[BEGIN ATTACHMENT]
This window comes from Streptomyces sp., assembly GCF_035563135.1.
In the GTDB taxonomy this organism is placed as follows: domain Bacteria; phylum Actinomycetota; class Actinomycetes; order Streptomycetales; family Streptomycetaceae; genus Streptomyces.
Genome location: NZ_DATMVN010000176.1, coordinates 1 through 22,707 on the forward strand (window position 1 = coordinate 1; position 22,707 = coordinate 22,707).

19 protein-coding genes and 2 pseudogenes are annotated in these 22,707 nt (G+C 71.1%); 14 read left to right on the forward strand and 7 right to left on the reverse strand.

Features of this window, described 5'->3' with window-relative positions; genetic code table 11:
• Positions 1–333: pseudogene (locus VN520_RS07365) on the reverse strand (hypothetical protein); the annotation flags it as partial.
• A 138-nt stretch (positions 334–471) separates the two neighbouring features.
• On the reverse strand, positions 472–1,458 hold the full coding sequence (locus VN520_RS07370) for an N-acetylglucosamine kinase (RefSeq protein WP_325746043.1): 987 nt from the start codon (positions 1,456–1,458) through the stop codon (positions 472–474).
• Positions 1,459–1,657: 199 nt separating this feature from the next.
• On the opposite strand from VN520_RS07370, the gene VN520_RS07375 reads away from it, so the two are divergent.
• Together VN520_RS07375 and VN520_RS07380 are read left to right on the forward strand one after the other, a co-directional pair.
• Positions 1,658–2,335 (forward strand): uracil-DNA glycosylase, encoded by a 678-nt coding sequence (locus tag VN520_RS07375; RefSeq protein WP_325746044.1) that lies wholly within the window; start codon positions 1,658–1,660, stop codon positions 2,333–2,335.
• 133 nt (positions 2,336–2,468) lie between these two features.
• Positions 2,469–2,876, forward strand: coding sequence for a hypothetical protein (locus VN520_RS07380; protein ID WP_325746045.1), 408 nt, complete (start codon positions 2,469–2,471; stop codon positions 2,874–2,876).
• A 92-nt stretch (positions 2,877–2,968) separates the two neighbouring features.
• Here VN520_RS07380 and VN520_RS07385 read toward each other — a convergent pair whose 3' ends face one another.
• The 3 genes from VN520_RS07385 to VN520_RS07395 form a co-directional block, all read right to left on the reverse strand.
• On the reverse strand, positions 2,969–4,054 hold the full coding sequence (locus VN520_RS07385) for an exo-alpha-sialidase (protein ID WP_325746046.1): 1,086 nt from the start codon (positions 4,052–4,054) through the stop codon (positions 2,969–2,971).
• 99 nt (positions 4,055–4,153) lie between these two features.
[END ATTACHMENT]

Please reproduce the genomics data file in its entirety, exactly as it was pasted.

This window comes from Streptomyces sp., assembly GCF_035563135.1.
In the GTDB taxonomy this organism is placed as follows: domain Bacteria; phylum Actinomycetota; class Actinomycetes; order Streptomycetales; family Streptomycetaceae; genus Streptomyces.
Genome location: NZ_DATMVN010000176.1, coordinates 1 through 22,707 on the forward strand (window position 1 = coordinate 1; position 22,707 = coordinate 22,707).

19 protein-coding genes and 2 pseudogenes are annotated in these 22,707 nt (G+C 71.1%); 14 read left to right on the forward strand and 7 right to left on the reverse strand.

Features of this window, described 5'->3' with window-relative positions; genetic code table 11:
• Positions 1–333: pseudogene (locus VN520_RS07365) on the reverse strand (hypothetical protein); the annotation flags it as partial.
• A 138-nt stretch (positions 334–471) separates the two neighbouring features.
• On the reverse strand, positions 472–1,458 hold the full coding sequence (locus VN520_RS07370) for an N-acetylglucosamine kinase (RefSeq protein WP_325746043.1): 987 nt from the start codon (positions 1,456–1,458) through the stop codon (positions 472–474).
• Positions 1,459–1,657: 199 nt separating this feature from the next.
• On the opposite strand from VN520_RS07370, the gene VN520_RS07375 reads away from it, so the two are divergent.
• Together VN520_RS07375 and VN520_RS07380 are read left to right on the forward strand one after the other, a co-directional pair.
• Positions 1,658–2,335 (forward strand): uracil-DNA glycosylase, encoded by a 678-nt coding sequence (locus tag VN520_RS07375; RefSeq protein WP_325746044.1) that lies wholly within the window; start codon positions 1,658–1,660, stop codon positions 2,333–2,335.
• 133 nt (positions 2,336–2,468) lie between these two features.
• Positions 2,469–2,876, forward strand: coding sequence for a hypothetical protein (locus VN520_RS07380; protein ID WP_325746045.1), 408 nt, complete (start codon positions 2,469–2,471; stop codon positions 2,874–2,876).
• A 92-nt stretch (positions 2,877–2,968) separates the two neighbouring features.
• Here VN520_RS07380 and VN520_RS07385 read toward each other — a convergent pair whose 3' ends face one another.
• The 3 genes from VN520_RS07385 to VN520_RS07395 form a co-directional block, all read right to left on the reverse strand.
• On the reverse strand, positions 2,969–4,054 hold the full coding sequence (locus VN520_RS07385) for an exo-alpha-sialidase (protein ID WP_325746046.1): 1,086 nt from the start codon (positions 4,052–4,054) through the stop codon (positions 2,969–2,971).
• 99 nt (positions 4,055–4,153) lie between these two features.